Monday, 30 June 2008

The Men Who Killed Kennedy - The Witnesses

The Men Who Killed Kennedy (Part 5) - The Witnesses
51 min - Jul 16, 2006

The Men Who Killed Kennedy is a video documentary series by Nigel Turner that originally aired in 1988 in England with two one-hour segments about the John F. Kennedy assassination.

The United States corporation, Arts & Entertainment Company, purchased the rights to the original two segments. Three one-hour segments were added in 1991. A sixth segment was added in 1995. Finally, three additional hourly segments were added by the History Channel in November 2003.

The ninth segment, titled "The Guilty Men", directly implicated Lyndon B. Johnson.

Within days, Johnson's widow, Lady Bird Johnson, more of his surviving associates, ex-President Jimmy Carter, and the lone, living Warren Commission commissioner and ex-President Gerald R. Ford immediately complained to the History Channel.

They subsequently threatened legal action against Arts & Entertainment Company, owner of the History Channel. "The Guilty Men" segment was completely withdrawn by the History Channel.

Also during the series, French prisoner Christian David named Lucien Sarti as one of three French criminals hired to carry out the assassination of Kennedy, when he was interviewed by author Anthony Summers. This claim is one of the most strongly investigated theories presented on the show.

Here is a fascinating take on the JFK’s assassination – stories of the people who had witnessed it, and those who helped to clean up after it. They are not holding back.

Probably, the most powerful one is the opening testimony of a mother who saw the surreal events together with her husband and their young daughter. She recalls the shape of the President’s head as it is about to explode. She still sees the blood, the devastation.

Her husband tells us how he begins to vomit at this point – how his whole body feels overwhelmed with sickness. The daughter's voice trembles as she speaks of the sadness and the permanent imagery "emblazoned" on her mind.

Another woman who was then in her early twenties tells us how she lost her youth at that moment. Her political inclinations annihilated, having (over-)realised the transience of existence and the reality of crushed dreams.

And there were many such witnesses. The whole planet saw it.

How does such trauma affect an individual? What about whole nations? It’s not unreasonable to assume that the effects are devastating. In fact, this is exactly what these people are saying. The lady who saw the President’s head explode was still seeing it during the interview.

But what about whole nations - does it mean that the United States of America experienced a similar level of trauma as a single entity? In my opinion - yes. If you agree, then another question must follow - what did that do to the collective mind of its citizens?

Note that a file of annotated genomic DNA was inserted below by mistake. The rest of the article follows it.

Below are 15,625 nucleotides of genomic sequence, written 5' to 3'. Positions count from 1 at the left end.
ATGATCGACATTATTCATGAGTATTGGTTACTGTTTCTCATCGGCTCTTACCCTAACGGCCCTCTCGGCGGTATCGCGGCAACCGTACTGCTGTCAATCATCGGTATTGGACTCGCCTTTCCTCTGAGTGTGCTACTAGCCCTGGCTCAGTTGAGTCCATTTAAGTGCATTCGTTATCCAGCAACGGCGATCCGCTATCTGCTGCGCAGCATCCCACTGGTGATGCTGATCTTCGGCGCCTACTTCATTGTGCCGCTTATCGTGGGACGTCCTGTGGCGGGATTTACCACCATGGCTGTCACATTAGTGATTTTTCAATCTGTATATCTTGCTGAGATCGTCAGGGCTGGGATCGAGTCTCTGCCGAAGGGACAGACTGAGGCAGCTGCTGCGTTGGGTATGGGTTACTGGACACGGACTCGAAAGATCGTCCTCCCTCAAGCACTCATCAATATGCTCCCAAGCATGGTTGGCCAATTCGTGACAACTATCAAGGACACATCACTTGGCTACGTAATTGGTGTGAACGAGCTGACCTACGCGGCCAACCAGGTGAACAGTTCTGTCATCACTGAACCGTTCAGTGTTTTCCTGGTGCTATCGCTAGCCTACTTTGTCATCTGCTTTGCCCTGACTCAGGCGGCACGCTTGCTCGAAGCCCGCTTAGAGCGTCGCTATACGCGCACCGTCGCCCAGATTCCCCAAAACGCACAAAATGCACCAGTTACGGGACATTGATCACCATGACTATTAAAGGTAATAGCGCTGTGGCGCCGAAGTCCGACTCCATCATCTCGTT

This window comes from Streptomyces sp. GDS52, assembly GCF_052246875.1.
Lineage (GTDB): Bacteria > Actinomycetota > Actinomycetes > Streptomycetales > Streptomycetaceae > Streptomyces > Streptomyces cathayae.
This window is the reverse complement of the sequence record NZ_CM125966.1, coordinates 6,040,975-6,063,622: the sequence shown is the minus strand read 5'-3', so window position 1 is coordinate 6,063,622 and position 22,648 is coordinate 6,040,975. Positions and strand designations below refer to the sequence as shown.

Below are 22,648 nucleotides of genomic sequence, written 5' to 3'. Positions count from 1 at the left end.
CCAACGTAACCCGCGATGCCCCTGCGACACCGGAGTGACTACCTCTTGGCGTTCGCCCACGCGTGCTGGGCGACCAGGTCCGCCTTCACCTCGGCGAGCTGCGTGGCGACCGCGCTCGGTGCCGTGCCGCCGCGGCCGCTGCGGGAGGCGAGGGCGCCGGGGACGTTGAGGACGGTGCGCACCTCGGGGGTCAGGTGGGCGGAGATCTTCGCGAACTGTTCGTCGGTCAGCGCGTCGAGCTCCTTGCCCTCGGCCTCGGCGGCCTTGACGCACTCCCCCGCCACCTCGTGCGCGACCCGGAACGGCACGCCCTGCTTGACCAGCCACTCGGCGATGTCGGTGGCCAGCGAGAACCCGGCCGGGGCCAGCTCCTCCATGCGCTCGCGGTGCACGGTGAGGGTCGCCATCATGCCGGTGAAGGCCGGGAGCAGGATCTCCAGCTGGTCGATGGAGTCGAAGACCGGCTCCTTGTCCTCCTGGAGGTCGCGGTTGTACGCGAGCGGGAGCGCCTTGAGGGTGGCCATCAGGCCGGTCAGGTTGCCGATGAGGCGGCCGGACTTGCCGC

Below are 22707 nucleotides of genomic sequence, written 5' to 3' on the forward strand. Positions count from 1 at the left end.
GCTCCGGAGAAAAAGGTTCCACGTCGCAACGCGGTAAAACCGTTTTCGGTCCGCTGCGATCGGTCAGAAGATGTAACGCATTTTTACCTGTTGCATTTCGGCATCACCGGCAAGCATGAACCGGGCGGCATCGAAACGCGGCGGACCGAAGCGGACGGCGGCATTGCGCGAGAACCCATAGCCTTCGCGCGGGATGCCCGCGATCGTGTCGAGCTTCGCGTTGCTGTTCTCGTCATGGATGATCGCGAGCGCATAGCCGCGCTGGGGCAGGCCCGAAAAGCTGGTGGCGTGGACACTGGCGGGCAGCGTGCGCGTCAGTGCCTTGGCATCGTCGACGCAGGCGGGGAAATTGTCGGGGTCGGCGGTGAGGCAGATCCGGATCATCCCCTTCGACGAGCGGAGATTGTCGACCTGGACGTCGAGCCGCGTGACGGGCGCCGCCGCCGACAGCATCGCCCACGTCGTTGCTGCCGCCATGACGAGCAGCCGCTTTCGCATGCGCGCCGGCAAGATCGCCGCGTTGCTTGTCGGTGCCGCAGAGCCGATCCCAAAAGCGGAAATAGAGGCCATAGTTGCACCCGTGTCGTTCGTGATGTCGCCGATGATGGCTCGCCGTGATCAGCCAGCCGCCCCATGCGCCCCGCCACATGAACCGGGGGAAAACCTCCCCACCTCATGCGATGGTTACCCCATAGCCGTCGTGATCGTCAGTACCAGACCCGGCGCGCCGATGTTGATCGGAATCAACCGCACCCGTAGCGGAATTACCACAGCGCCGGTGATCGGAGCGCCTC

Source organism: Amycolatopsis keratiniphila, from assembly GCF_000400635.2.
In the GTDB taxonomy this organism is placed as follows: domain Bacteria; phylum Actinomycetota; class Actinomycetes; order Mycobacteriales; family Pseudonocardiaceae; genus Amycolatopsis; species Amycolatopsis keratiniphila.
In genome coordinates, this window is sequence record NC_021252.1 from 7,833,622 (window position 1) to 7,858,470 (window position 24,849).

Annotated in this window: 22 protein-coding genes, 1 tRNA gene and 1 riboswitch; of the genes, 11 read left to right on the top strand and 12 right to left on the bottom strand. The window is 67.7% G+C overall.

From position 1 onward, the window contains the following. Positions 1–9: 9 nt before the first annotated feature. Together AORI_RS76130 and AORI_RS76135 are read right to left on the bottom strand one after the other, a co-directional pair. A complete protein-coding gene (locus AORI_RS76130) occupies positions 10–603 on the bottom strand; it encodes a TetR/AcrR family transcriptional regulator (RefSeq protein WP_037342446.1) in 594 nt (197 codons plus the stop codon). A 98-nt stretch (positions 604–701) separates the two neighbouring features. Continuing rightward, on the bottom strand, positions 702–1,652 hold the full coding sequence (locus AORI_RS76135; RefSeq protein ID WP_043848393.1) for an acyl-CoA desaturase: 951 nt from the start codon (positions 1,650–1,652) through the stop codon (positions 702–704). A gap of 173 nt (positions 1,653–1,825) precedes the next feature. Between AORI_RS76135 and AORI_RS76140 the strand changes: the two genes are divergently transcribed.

[pause for reflexion]

What happened after the assassination of JFK? Did things get any better in America or any other nation?

No, they did not. They got a whole lot worse. Many wars and suffering followed – we are still doing it today. Except, nowadays I don’t believe that people would be as traumatised by seeing a person die in front of them.

Just look at Iraq – or Palestine. When was the last time you vomited because you saw a mutilated body of an “insurgent”? Or shed a tear last time you saw a funeral procession for an innocent child shot by a sniper?

How did we become like that. There must be some sort of global denial, some sort of global amnesia that enveloped our collective conscious mind. Making all of us ignore the facts in front of our very own eyes. No amount of brain splatter seems to make a difference – we still choose to remain silent, passive and dreaming.

What can one do?

We get the answer right at the beginning and all throughout the documentary. First, you begin to wonder - based on the dissonance between your own experience of reality and the feedback you receive from the environment.

Then you begin to investigate and validate your experiences.

Exchange your stories with others – straight from the heart, in the spirit of Truth and preserving the memory of how things really happened.

Lest We Forget.

soap·box (spbks)
1. A carton in which soap is packed.
2. A temporary platform used while making an impromptu or nonofficial public speech.

intr.v. soap·boxed, soap·box·ing, soap·box·es Informal
To engage in impromptu or nonofficial public speaking, often flamboyantly.

on (one's) soapbox
Speaking one's views passionately or self-importantly.


This is a leaflet distributed around Dallas shortly before JFK's visit.
You've gotta snigger at the contents - especially, this point:

5. He has illegally invaded a sovereign State with federal troops.

Added: 30 October 2008

Even though no new pages have appeared for a while, the research continues.
It never ends, right?

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